Overall trial start date
Overall trial end date
Reason abandoned (if study stopped)
Participant inclusion criteria
1. Adult age 18+ with full capacity
2. ASA I (normal, healthy) and II (mild systemic disease; no functional limitation)
3. Fluent in English
1. Patients have received superficial trauma to the hand only
2. Patient is due to have examination and operation performed under local anaesthesia only
3. A digital ring block is planned for anaesthesia/analgesia during the procedure
4. No sedation/intravenous opioids are due to be administered
5. Oral analgesia via WHO analgesic ladder is permitted
Target number of participants
Participant exclusion criteria
1. A history of chronic pain on long term opiates
2. A diagnosis of dementia/long-term memory impairment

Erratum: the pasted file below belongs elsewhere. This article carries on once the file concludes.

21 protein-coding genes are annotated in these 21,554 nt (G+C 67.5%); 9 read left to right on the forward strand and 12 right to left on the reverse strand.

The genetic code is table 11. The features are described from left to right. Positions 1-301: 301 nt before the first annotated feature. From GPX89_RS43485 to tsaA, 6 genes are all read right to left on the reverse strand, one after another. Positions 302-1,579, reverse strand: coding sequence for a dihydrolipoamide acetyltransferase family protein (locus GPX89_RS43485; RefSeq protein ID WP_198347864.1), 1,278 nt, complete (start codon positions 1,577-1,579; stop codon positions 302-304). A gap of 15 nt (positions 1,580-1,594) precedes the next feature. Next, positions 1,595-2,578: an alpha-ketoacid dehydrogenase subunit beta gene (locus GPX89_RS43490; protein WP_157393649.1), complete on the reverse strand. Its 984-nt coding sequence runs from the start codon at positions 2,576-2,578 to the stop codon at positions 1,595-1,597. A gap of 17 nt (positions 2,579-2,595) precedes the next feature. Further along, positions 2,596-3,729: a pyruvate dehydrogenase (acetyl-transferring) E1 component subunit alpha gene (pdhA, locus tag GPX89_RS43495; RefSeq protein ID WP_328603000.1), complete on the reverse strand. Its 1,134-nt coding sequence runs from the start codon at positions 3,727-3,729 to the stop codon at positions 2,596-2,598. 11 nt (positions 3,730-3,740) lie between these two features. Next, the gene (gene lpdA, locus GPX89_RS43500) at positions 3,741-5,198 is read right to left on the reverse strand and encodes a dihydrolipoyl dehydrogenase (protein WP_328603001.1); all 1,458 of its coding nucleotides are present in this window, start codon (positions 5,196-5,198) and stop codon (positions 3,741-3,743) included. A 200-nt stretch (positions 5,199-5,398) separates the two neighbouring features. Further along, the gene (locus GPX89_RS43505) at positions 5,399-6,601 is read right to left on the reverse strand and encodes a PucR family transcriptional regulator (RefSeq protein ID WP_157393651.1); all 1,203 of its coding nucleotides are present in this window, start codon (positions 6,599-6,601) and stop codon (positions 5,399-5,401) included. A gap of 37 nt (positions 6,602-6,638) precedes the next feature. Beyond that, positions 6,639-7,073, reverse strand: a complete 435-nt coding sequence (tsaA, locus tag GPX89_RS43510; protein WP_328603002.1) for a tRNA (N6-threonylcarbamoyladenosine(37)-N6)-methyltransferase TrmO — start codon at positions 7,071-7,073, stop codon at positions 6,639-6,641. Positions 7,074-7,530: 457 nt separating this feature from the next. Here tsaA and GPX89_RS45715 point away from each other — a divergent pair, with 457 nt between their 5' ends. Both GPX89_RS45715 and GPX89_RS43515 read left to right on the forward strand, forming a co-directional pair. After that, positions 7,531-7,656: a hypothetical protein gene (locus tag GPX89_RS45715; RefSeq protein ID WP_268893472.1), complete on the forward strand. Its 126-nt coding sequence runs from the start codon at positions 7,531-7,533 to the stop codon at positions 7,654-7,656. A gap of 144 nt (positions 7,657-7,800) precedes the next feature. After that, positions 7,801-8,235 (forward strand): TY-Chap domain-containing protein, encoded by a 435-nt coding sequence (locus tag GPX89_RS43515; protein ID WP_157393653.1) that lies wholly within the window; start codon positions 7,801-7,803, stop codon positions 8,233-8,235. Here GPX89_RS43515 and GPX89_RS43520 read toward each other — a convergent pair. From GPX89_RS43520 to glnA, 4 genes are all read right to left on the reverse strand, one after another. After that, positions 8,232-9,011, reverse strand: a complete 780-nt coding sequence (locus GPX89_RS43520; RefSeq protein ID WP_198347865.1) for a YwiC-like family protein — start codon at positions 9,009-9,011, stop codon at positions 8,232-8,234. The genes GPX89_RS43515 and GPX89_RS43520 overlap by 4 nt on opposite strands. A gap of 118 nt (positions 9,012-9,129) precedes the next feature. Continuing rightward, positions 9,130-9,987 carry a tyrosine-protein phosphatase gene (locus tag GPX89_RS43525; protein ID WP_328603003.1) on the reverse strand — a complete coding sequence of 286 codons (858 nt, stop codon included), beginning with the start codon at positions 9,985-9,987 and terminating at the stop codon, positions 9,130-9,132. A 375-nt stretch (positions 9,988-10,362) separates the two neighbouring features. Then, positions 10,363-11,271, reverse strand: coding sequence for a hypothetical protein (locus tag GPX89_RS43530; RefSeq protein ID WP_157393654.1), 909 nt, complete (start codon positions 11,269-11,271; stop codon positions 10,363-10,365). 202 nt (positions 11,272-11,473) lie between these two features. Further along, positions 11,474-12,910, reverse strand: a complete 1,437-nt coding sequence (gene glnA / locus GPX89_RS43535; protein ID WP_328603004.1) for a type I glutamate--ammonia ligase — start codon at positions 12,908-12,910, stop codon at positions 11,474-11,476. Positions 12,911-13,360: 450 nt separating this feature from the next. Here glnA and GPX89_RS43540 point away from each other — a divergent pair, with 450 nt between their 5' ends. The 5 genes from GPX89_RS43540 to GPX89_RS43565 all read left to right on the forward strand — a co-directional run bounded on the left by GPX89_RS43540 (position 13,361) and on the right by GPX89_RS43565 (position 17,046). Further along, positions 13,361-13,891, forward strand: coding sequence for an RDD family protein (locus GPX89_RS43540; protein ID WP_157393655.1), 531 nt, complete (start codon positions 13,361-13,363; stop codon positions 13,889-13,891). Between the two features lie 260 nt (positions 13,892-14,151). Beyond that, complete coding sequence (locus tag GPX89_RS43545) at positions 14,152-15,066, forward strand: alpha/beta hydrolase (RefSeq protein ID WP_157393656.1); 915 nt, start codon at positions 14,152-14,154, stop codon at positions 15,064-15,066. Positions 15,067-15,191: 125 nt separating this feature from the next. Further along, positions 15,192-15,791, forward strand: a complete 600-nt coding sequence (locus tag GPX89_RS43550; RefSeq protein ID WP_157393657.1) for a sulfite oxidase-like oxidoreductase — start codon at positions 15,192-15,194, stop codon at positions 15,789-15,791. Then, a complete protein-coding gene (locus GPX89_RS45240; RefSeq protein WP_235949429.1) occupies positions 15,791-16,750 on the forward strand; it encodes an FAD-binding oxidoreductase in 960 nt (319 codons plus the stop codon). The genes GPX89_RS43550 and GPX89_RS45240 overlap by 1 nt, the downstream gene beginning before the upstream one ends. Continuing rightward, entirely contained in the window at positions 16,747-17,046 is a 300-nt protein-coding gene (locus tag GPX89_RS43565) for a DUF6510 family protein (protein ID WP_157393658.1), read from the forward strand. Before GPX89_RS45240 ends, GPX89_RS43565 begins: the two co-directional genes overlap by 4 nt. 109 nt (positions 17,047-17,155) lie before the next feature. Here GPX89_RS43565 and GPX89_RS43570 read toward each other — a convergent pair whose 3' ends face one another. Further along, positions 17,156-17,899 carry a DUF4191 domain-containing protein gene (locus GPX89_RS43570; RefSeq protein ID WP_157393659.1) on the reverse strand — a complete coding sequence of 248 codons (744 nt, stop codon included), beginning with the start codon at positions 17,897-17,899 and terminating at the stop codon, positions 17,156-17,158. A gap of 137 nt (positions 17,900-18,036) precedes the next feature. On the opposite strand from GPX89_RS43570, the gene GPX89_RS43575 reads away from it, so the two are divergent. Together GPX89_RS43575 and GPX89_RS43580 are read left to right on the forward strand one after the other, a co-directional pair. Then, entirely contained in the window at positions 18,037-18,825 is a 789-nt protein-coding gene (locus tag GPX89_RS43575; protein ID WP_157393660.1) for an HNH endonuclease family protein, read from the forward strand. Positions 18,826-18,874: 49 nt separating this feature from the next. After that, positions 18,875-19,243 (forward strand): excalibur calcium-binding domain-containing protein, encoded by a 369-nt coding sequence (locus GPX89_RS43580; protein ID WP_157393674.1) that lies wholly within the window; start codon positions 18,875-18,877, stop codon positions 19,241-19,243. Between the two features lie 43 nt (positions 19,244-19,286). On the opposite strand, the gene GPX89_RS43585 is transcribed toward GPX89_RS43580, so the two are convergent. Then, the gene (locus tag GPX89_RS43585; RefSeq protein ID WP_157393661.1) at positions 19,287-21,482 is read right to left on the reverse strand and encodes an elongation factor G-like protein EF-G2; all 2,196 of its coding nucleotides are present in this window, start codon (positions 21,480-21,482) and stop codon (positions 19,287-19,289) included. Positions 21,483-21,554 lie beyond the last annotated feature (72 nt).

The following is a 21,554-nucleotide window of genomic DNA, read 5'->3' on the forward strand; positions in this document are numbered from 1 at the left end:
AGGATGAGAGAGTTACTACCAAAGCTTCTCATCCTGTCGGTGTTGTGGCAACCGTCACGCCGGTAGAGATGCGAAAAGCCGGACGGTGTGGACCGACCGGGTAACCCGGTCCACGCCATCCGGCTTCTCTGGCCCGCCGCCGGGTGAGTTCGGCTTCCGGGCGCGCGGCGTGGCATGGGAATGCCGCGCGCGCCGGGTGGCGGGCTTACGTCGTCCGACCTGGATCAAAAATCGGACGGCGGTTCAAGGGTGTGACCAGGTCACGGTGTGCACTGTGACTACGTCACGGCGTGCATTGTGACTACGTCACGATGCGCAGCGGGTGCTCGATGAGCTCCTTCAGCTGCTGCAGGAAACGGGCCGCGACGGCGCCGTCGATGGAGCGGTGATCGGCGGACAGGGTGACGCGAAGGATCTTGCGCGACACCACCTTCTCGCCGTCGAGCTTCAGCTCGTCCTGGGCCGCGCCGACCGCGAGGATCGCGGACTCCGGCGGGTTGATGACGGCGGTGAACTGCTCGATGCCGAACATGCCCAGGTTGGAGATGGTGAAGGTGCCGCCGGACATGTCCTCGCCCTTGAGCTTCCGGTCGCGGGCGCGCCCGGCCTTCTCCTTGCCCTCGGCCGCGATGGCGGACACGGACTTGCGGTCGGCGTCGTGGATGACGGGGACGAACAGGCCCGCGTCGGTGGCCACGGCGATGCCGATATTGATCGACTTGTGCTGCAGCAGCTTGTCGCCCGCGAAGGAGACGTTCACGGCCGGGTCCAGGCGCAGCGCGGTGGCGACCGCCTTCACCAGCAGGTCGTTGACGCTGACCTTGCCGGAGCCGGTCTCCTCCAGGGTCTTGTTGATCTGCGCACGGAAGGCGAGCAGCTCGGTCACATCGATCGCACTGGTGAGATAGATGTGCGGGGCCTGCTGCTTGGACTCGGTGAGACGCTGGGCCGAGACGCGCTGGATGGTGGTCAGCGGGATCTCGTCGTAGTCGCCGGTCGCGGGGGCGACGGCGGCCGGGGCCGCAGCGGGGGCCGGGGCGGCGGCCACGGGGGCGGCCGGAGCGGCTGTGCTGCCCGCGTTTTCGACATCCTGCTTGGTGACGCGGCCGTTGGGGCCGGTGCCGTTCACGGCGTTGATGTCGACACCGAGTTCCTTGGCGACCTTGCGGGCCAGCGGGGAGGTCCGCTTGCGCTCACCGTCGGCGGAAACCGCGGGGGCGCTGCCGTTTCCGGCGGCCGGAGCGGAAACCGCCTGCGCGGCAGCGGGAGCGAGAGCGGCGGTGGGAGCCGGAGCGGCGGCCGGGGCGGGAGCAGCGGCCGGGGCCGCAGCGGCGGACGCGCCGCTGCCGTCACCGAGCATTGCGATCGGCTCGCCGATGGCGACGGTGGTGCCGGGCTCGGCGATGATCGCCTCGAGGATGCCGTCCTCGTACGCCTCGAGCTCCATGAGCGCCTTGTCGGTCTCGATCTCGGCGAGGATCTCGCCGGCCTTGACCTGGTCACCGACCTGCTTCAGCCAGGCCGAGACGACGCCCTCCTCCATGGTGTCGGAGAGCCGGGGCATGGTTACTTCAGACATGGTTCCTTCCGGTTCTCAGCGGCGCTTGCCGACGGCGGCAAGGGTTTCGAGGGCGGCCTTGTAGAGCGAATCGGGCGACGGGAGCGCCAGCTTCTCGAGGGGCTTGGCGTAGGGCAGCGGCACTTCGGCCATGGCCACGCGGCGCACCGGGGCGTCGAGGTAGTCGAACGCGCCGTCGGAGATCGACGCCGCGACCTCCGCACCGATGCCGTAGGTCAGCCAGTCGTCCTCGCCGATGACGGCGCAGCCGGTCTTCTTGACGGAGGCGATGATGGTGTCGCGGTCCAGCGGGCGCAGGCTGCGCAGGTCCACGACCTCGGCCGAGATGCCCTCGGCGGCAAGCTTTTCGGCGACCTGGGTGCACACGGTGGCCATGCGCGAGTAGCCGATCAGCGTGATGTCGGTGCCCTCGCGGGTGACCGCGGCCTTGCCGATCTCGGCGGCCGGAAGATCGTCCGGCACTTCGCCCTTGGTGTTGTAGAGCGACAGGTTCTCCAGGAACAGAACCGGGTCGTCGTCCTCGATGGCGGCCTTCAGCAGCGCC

3. Previous facial surgery (previous minor facial laceration suturing does not exclude)
4. Cosmetic facial procedures, e.g. botox injection or cosmetic “fillers”
5. Past history of facial neuromuscular disease eg Bell’s palsy
Recruitment start date
Recruitment end date
Countries of recruitment
Trial participating centre
Queen Victoria Hospital
National Institute for Health Research
Funding Body Type
Funding Body Subtype
Results and Publications
Publication and dissemination plan
Planned publication in a high impact peer-reviewed journal – intend to publish Summer 2021.
IPD sharing statement
The datasets generated and/or analysed during the current study during this study will be included in the subsequent results publication.
Intention to publish date
Participant level data
Basic results (scientific)